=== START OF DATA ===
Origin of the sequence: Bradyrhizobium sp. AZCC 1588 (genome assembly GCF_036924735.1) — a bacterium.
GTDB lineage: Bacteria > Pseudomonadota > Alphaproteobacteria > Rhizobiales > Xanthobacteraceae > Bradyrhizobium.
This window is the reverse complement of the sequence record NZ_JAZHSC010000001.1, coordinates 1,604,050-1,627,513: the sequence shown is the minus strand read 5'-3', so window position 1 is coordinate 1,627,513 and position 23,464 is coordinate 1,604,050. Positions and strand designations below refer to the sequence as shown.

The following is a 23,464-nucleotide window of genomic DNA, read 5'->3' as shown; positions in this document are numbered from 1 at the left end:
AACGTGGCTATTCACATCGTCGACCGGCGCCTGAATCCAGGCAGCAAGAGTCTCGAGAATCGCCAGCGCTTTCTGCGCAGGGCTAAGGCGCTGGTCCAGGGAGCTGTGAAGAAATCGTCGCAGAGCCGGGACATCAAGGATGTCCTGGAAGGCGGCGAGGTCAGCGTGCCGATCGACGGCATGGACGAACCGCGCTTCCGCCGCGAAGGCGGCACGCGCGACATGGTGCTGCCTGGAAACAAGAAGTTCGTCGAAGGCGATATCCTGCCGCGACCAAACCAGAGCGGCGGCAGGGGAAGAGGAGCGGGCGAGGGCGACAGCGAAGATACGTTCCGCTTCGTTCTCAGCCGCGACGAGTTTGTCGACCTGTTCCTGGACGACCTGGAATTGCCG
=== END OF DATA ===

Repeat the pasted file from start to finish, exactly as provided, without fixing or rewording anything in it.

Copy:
Origin of the sequence: Bradyrhizobium sp. AZCC 1588 (genome assembly GCF_036924735.1) — a bacterium.
GTDB lineage: Bacteria > Pseudomonadota > Alphaproteobacteria > Rhizobiales > Xanthobacteraceae > Bradyrhizobium.
This window is the reverse complement of the sequence record NZ_JAZHSC010000001.1, coordinates 1,604,050-1,627,513: the sequence shown is the minus strand read 5'-3', so window position 1 is coordinate 1,627,513 and position 23,464 is coordinate 1,604,050. Positions and strand designations below refer to the sequence as shown.

The following is a 23,464-nucleotide window of genomic DNA, read 5'->3' as shown; positions in this document are numbered from 1 at the left end:
AACGTGGCTATTCACATCGTCGACCGGCGCCTGAATCCAGGCAGCAAGAGTCTCGAGAATCGCCAGCGCTTTCTGCGCAGGGCTAAGGCGCTGGTCCAGGGAGCTGTGAAGAAATCGTCGCAGAGCCGGGACATCAAGGATGTCCTGGAAGGCGGCGAGGTCAGCGTGCCGATCGACGGCATGGACGAACCGCGCTTCCGCCGCGAAGGCGGCACGCGCGACATGGTGCTGCCTGGAAACAAGAAGTTCGTCGAAGGCGATATCCTGCCGCGACCAAACCAGAGCGGCGGCAGGGGAAGAGGAGCGGGCGAGGGCGACAGCGAAGATACGTTCCGCTTCGTTCTCAGCCGCGACGAGTTTGTCGACCTGTTCCTGGACGACCTGGAATTGCCG